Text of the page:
Ah yes, backstory! What the reader comes for is insight into why characters do what they do. And that’s revealed in one way: How is Jane making sense of this? If you take us inside your seemingly unlikable protagonist, and give us insight into how she sees the world as she struggles to achieve her overarching agenda, we will be riveted.
So, how do you sprinkle backstory in? Via your protagonist’s internal struggle as she grapples with the tough choice that every single scene forces her to make. Backstory is always woven into the narrative in service of what’s happening in the story present. This is because the protagonist has called it up to try to figure out what the hell to do in the moment.
So, to circle back around to the question: you’re not looking for places to sprinkle in backstory, you’re looking for places to take us into her head, so we can glimpse her inner struggle – that is: why she’s doing it. In your case, for instance, you might look for the places where your protagonist is doing one of those mean, angry things.
In this pursuit it helps to keep in mind what the German playwright Friedrich Hebbel said, “In a good play, everyone is in the right.” What he meant, I think, is that each one of us has our own subjective reality, and based on that, we are all doing what we believe is right. In other words, no one is mean for meanness sake, or “evil” just because. There is always a logic behind our actions – and that logic is created by what our experiences (yep, our backstory) have taught us. Point being, the more you understand the deep internal why driving what your protagonist does, the more you’ll be able to craft a novel that will have readers caring about them from the get go – even when what they’re doing on the surface isn’t particularly “likeable.” Especially then.
And finally: truth is, caring about a character doesn’t necessarily mean liking them at all. It means being curious about them: not simply about what they do, but about why on earth they’re doing it. Which brings us to the last question:
From Alice Fleury: I am a Joe Friday in writing. Just the facts, ma’am. I am amazed when I read all that stuff the writer pries out of the protagonist’s head. So how does one write more than two sentences of interior thoughts?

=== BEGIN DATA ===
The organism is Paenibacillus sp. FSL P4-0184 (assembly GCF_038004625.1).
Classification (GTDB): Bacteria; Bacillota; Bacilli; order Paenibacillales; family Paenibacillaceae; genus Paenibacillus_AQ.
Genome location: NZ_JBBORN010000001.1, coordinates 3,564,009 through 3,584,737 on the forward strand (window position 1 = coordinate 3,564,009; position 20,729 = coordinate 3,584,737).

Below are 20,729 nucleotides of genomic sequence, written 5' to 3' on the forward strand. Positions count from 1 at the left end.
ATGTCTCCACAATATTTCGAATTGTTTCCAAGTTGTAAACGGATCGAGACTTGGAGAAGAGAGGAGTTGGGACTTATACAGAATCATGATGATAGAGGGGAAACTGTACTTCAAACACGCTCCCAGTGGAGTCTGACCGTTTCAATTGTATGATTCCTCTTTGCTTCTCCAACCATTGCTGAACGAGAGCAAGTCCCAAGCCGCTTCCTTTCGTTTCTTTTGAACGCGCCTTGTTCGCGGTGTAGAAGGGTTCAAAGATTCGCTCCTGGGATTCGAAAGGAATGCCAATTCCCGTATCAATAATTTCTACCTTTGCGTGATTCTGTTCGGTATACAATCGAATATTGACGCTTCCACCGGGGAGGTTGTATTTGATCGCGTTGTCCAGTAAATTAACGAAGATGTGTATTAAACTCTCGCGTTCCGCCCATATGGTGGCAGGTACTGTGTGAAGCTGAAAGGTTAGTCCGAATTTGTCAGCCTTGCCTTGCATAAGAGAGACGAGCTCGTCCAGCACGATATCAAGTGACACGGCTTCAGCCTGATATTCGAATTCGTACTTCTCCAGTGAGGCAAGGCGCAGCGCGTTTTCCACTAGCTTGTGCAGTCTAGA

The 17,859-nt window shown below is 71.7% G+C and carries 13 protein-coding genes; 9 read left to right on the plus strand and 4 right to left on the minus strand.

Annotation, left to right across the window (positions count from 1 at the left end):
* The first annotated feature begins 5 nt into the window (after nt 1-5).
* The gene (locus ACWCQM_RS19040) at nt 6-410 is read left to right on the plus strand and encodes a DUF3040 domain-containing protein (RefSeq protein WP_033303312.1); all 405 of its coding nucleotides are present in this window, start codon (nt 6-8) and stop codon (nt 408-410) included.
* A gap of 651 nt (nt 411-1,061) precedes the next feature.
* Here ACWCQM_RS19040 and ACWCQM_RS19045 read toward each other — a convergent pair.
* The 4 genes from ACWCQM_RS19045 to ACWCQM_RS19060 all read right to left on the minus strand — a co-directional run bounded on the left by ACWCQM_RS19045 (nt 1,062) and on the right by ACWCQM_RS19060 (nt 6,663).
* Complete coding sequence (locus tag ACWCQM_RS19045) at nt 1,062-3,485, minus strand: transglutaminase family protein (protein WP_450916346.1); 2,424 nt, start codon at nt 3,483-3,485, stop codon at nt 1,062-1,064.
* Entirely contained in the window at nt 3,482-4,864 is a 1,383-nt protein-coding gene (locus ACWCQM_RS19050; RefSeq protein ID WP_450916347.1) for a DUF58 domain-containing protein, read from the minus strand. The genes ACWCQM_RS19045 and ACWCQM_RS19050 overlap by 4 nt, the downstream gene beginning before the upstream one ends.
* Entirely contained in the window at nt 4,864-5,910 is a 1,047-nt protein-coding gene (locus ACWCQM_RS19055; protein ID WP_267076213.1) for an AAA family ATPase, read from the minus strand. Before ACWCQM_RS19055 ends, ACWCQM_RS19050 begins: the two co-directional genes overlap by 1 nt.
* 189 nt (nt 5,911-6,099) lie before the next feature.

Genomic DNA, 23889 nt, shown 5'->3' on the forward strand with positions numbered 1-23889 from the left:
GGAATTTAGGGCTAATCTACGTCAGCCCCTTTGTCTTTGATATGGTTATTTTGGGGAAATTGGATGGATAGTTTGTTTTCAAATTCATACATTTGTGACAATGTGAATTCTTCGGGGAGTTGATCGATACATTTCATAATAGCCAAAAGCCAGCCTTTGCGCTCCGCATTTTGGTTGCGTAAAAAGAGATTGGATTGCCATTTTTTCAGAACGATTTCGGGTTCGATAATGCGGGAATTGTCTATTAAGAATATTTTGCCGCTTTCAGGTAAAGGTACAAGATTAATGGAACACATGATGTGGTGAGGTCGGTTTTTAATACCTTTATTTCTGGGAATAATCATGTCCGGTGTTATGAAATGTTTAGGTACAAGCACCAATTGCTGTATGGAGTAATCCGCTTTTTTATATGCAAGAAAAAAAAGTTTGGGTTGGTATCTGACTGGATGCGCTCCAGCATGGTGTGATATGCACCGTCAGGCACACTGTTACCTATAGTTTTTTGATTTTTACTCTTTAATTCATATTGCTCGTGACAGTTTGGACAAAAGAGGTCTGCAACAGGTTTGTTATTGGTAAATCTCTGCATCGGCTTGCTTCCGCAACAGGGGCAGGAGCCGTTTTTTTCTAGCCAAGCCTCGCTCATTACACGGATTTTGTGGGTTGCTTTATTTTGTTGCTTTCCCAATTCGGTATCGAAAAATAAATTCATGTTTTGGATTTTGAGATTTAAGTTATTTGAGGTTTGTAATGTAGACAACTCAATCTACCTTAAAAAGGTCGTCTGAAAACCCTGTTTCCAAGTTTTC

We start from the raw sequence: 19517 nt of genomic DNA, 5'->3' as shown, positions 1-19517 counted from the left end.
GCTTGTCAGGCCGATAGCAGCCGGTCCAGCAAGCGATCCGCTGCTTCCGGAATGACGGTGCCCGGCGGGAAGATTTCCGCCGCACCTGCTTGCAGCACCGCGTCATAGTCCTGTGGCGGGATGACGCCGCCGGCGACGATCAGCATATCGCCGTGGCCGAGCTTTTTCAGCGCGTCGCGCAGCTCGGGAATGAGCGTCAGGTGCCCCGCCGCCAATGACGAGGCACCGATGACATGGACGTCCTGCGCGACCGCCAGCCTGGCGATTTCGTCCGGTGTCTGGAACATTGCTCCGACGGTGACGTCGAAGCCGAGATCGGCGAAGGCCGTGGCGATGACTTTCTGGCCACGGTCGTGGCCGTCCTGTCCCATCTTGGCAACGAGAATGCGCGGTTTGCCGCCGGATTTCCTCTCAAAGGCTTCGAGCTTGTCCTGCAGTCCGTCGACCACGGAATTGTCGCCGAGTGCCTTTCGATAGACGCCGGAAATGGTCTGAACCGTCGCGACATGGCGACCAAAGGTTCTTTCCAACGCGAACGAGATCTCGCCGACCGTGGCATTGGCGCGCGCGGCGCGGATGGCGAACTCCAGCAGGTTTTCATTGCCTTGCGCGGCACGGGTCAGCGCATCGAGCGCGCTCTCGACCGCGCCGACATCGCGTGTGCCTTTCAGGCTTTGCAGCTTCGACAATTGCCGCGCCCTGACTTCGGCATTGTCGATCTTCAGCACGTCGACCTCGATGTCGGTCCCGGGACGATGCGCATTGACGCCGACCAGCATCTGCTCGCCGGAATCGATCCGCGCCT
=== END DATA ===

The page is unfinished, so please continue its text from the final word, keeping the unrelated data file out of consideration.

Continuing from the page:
Great question! The trouble with “just the facts, ma’am” writing is that it tends to focus primarily on the external facts – that is, what happens. So it traps readers on the surface, locking them out of the real story. Here’s the secret: like info dumps, interior thoughts, in and of themselves, can be deadly. Why? Because unless they relate to something the protagonist (or POV character) is actively struggling with in the moment – something that has an immediate consequence -- they will stop the story.
The goal is to avoid taking long trips down memory lane for no real reason. Do not allow a character to muse about things for the sake of musing, and never have characters think about things that don’t impact what they’re going through, but that you – as the author – want the reader to know.
The kind of internal thoughts the reader craves are always in relation to action, that is, to a difficult decision the protagonist is being forced to make in the moment.
Let me suggest an example that highlights everything we’ve been talking about here. Caroline Leavitt’s riveting new novel, Cruel Beautiful World, opens with a 34 page first chapter. The first line of the novel is: “Lucy runs away with her high school teacher, William, on a Friday, the last day of school, a June morning shiny with heat.” The chapter begins that morning, and it’s not till the last page of that chapter that Lucy finally climbs into William’s VW and leaves. The bulk of the chapter is backstory. Over the course of the school day Lucy calls up memories – sometimes in snippets, sometimes in full-fledged flashbacks – as she struggles with the decision she’s making in the story present: to leave home, forever, without telling her sister Charlotte or Iris, the woman who raised them. Both of whom she loves dearly. And yet she leaves, having convinced herself – via her reading of past events – that she’s doing the right thing, and that neither Charlotte or Iris will suffer too much upon discovering she’s gone. You can read an excerpt here, but my advice: read the whole first chapter, it’s a master class in the importance of backstory, and how to seamlessly weave it in.
And now, I’m once again open for questions for my next column – leave them here in the comments, or shoot me an email at: lisa@wiredforstory.
Lisa Cron is the author of Wired for Story and Story Genius. Her video tutorial Writing Fundamentals: The Craft of Story can be found at Lynda.com, and her TEDx talk, Wired for Story, opened Furman University’s 2014 TEDx conference, Stories: The Common Thread of Our Humanity.
Lisa has worked in publishing at W.W. Norton, as an agent at the Angela Rinaldi Literary Agency, as a producer on shows for Showtime and Court TV, and as a story consultant for Warner Brothers and the William Morris Agency. Since 2006, she’s been an instructor in the UCLA Extension Writers’ Program, and she is on the faculty of the School of Visual Arts MFA program in Visual Narrative in New York City. In her work as a story coach, Lisa helps writers, nonprofits, educators, and journalists wrangle the story they’re telling onto the page. She can be reached at wiredforstory.com